Recommended way to develop for Amazon Linux 2023?

i’ve been running swift applications on Amazon Linux 2023 EC2 instances for a while now. our current setup uses a 5.9.2 toolchain, and i install it like this:

curl -o toolchain.tar.gz
tar -xf toolchain.tar.gz
sudo mv swift-5.9.2-RELEASE-amazonlinux2/usr/lib/* /usr/lib/
sudo mv swift-5.9.2-RELEASE-amazonlinux2/usr/libexec/* /usr/libexec/

i’ve gotten surprisingly far with this setup, but i have more than a few misgivings about it, and i cannot escape the feeling that this is unsustainable. i have a few reasons for this:

  1. i am installing a runtime that was compiled for a different OS (Amazon Linux 2) than the OS i am actually using.

  2. due to the much older Glibc version associated with the Amazon Linux 2 toolchain, it is not really tenable to continue developing locally with this toolchain, as VSCode devcontainers no longer support Amazon Linux 2.

  3. i don’t really have a solid procedure for upgrading this runtime, as i am installing it in a completely ad-hoc manner. right now i just hope that overwriting the files in /usr/lib is sufficient.

  4. the 5.9 toolchain itself is deeply flawed - the compiler crashes frequently, it miscompiles code that segfaults randomly at runtime, its concurrency checking is reportedly incomplete, and key libraries have already dropped support for it. therefore i have reached the conclusion that switching to a 5.10 toolchain is the only path forward. but because swift lacks ABI stability on linux, it would be difficult to keep the runtime version in sync with the compiler version, as the 5.10 toolchain changes continuously.

what is the recommended way to use swift on the server in 2024?

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perhaps it should have been obvious in foresight, but the 5.10 compiler is even more unreliable than the 5.9 compiler. one could hardly blame it for crashing or miscompiling code, as 5.10 is experimental and makes no claim of being production-ready, so i did not think it was worthwhile to continue exploring this direction.

so: it would appear that getting 5.9.2 to work on Amazon Linux 2023 is the only path forward. but despite expending countless hours trying to build the toolchain from source, i could not compile a basic project with the custom built toolchains, as i must have built it incorrectly which causes SIL verification to fail somehow. (more on that here.)

investigating why SILModuleTransform "MandatoryInlining" is hitting assertions that the official toolchain does not is an interesting tangent, but unfortunately it is not reasonable for us to spend the rest of Q1 2024 debugging the swift compiler.

the blocking issue here is that the official swift docker images are no longer compatible with VSCode, because VSCode has bumped its Glibc requirement. are there any (realistic) options for those of us who wish to continue using swift on the server, without holding back VSCode from updating indefinitely?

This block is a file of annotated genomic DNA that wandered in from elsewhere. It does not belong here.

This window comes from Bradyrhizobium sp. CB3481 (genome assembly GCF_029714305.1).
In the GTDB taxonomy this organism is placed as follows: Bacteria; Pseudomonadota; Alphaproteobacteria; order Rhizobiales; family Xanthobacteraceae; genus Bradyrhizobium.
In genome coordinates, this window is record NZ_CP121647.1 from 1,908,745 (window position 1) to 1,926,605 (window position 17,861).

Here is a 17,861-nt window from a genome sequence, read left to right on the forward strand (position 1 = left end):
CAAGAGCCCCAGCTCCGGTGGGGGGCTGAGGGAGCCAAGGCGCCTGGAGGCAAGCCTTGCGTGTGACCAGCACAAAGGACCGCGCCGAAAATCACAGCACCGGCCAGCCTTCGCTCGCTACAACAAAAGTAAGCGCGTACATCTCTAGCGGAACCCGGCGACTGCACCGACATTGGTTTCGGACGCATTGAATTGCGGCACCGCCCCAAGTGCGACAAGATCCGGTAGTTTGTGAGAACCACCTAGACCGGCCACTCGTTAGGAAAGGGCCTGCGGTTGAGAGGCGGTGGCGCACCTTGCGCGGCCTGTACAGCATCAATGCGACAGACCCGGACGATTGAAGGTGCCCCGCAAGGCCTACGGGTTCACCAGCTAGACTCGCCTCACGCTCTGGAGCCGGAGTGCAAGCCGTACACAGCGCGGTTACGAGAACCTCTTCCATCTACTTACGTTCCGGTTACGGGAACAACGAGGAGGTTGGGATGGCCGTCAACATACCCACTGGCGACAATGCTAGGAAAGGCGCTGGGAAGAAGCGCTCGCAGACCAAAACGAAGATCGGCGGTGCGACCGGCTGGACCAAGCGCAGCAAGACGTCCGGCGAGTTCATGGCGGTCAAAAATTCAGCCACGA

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5.10 is getting close to release next month, so any remaining issues should be filed and looked at.

Building the 5.9.2 or 5.10 toolchain from source, now with assertions disabled to avoid that SIL verification issue, and reporting the remaining issues appears your only choice.

Did you ever talk to @sebsto about using his ALI2023 toolchain and maybe making that official?

yes, i figured as much, so i’ve been setting aside a couple hours each day to investigate these crashes as i run into them, and gotten minimal reproducers for nine of them so far:

(kudos to @Joe_Groff for fixing the last one!)

i have not been in contact with him, but i actually stumbled upon his dockerfile gist earlier today and tried to build it myself this afternoon, although i ended up having to interrupt the docker build when i went home for the day.

i do not have any authority at Apple (or Amazon for that matter) so i don’t know what role i could play in making these images “official”. i’d be eager to help in any way i can though.


You do not need any authority at those companies to submit a Docker image for AL2023, though I believe the core team has to approve a new official platform. I suggest you and @sebsto submit an image and maybe we can get it in time to have an official 5.10 toolchain for AL2023. :smiley:


the dockerfiles in that repository do not compile the toolchains, instead they just download and extract a prepackaged toolchain from i could submit the full dockerfile i used to compile the AL2023 toolchain, but that would be a very large image that takes much longer to build than the other images in that repository. is this something likely to be accepted?

You're right about most of them, but not those in the swift-ci/ directory: those are used to build the official release and snapshot toolchains, which is why you'll notice they install an older prebuilt Swift 5.8.1 toolchain initially, to build the Swift source in a fresh toolchain on the CI.

Hello @taylorswift - I'm just discovering this thread.
Thank you for working on this project !

I managed to compile Swift 5.8 and Swift 5.9.x on Amazon Linux 2023 x64 and Graviton. I have scripts to build on EC2, to build on Docker to produce a RPM file, and I'm working on the CI integration.
(Thank you @Finagolfin for your continuous support and your patience)

Here is the script I use to build on EC2

The key points to pay attention to are

  • You need to install as it is the default linker used by the Swift project. I use this script to build it from the sources.
  • On aarch64 (Amazon Graviton chipset), we must add a new triplet definition to clang compiler. I use this patch to do so.
  • On both platforms, the compilation and packaging works, but there are 4 unit tests that fail. More about that later.
  • To compile Swift 5.9.x, you must install the binaries for Swift 5.8 first and have swift available in the PATH

Here are the deliverables I created and you can use / test (I'm keen at receiving feedback)

Actions pending

  • Review and possible merge the docker and RPM build scripts. Owner: the Swift Installer Script project maintainers @tomerd or @compnerd.